What is religion, exactly? A sacred book? A belief in an invisible force? A system of morality? A way of life?
Religion major Pema McLaughlin ’16 spent many hours wrestling with this question—so simple yet so deep— in a senior thesis on American Buddhism, which won the Class of ’21 award.
While many religions are preoccupied with eternal truths and revolve around unchanging scriptures, they are fundamentally social activities, Pema says, evolving over time and place. Over the last 30 years, for example, a form of Buddhism has gained currency among middle-class, educated, white Americans, often as part of the self-help movement—which has led some scholars to dismiss it as a “night-stand religion.”
But this characterization is unfair, according to Pema. “Religion is often divided into ‘traditional’ religion—authoritarian, hierarchical, devotional—and ‘modern’ religion—democratic, contemplative, and progressive,” Pema says. “I argued that lived religion can’t be so neatly split along this dichotomy. The ways people actually behave and practice disprove the idea that someone meditating at home is somehow freer and more modern than someone making offerings to monks in a temple. However, this way of thinking has a great deal of power and appeal in an American religious context, and practitioners shape their communities to live up to our ideas about modern Buddhism.”
Pema examined the dilemmas facing this community through a careful analysis of Tricycle, an American Buddhist magazine founded in 1991 and proclaimed as “the first Buddhist magazine in the West.”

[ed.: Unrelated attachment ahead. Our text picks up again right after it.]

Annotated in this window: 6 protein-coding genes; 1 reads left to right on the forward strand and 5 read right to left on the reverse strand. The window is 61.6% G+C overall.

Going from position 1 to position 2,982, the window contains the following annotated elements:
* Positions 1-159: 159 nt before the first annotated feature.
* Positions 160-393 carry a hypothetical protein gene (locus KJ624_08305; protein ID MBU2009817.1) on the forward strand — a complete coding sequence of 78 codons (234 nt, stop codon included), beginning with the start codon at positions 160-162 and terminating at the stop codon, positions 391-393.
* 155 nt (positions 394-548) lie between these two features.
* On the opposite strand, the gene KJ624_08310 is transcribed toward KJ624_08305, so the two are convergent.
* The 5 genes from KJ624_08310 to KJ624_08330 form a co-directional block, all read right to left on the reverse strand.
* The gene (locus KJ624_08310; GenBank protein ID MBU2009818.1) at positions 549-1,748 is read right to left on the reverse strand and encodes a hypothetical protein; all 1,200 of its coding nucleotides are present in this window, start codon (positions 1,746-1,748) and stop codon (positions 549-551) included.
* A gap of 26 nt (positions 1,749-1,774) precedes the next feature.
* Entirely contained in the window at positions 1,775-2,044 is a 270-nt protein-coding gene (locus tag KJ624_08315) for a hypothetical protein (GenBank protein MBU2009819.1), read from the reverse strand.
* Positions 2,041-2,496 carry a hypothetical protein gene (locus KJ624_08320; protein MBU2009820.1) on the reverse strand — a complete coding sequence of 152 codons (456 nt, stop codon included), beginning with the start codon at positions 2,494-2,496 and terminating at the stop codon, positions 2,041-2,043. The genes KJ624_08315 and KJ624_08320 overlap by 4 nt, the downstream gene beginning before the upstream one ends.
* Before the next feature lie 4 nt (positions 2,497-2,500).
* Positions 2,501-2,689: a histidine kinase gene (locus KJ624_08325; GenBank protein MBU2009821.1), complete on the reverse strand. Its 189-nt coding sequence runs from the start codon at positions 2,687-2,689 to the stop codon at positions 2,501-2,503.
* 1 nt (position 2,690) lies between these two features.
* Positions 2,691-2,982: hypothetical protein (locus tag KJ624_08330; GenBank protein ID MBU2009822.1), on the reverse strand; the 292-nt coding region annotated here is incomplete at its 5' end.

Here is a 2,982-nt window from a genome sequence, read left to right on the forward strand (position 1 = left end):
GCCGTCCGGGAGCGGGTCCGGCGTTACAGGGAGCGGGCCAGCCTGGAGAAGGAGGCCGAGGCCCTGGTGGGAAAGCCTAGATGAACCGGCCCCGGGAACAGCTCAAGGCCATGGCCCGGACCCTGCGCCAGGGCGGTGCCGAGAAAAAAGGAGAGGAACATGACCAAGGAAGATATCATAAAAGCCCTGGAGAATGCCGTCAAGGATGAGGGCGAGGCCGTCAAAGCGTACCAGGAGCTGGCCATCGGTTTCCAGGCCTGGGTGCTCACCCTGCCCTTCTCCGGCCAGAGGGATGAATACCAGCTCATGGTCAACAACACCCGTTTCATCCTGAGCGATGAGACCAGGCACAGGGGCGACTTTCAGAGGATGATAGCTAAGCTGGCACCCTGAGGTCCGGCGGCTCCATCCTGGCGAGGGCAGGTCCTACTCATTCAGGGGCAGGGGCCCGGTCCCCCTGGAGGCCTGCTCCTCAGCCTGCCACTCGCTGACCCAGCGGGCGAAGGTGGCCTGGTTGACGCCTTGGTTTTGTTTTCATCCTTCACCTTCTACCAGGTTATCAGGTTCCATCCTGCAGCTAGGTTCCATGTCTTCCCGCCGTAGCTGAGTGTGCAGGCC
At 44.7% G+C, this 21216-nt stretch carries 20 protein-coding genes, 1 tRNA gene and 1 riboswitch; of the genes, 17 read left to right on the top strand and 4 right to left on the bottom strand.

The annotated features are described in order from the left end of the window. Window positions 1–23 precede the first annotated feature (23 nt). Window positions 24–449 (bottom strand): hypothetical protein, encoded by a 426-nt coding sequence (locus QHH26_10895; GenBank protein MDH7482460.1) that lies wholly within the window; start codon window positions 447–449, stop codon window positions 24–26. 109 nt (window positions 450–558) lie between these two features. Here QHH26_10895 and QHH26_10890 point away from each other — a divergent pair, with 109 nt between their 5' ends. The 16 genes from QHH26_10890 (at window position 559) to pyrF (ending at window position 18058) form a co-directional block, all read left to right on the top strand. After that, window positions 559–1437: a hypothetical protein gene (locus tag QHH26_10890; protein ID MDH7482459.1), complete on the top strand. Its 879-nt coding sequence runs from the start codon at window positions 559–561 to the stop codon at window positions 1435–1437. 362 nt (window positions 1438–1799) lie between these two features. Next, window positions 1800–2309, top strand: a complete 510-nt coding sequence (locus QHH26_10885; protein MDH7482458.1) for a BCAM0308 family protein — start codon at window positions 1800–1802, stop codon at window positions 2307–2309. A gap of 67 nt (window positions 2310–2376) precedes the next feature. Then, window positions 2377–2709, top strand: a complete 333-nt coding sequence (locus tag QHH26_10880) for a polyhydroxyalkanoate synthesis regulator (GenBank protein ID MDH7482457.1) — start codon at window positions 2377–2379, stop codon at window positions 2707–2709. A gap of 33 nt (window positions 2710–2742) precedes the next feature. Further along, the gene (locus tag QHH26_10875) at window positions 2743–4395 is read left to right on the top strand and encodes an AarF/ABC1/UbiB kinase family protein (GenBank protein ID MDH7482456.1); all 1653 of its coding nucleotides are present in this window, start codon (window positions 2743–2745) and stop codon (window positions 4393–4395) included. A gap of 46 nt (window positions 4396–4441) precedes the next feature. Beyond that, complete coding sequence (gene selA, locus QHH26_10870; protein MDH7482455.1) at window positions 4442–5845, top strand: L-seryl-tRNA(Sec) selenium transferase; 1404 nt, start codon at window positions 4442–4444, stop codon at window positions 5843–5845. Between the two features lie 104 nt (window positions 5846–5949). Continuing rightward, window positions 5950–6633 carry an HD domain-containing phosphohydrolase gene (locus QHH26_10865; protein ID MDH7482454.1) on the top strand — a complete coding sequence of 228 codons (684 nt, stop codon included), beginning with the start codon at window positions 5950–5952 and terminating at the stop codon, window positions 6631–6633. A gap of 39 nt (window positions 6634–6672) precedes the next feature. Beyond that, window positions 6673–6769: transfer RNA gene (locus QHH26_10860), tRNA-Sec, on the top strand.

Prof. Kambiz GhaneaBassiri [religion] described the thesis as “outstanding” and called Pema “an extraordinary student,” sentiments that were echoed by the orals committee. In addition to classes in religion, Pema studied history, Chinese, and Japanese sword arts.
“Winning the award was, for me, made into a huge honor through the enthusiasm of the faculty who've made my Reed experience so amazing,” Pema says. “I've been mentored by the Religion faculty with such kindness, care, and enthusiasm, and the award reinforced for me that my academic work had really communicated my admiration for them and how they've inspired me.”
The Class of ’21 Award is bestowed annually upon one or two members of the graduating class and recognizes “creative work of notable character, involving an unusual degree of initiative and spontaneity.” Biology major Michael Weiss ’16 also won the award this year for his thesis on communication among killer whales.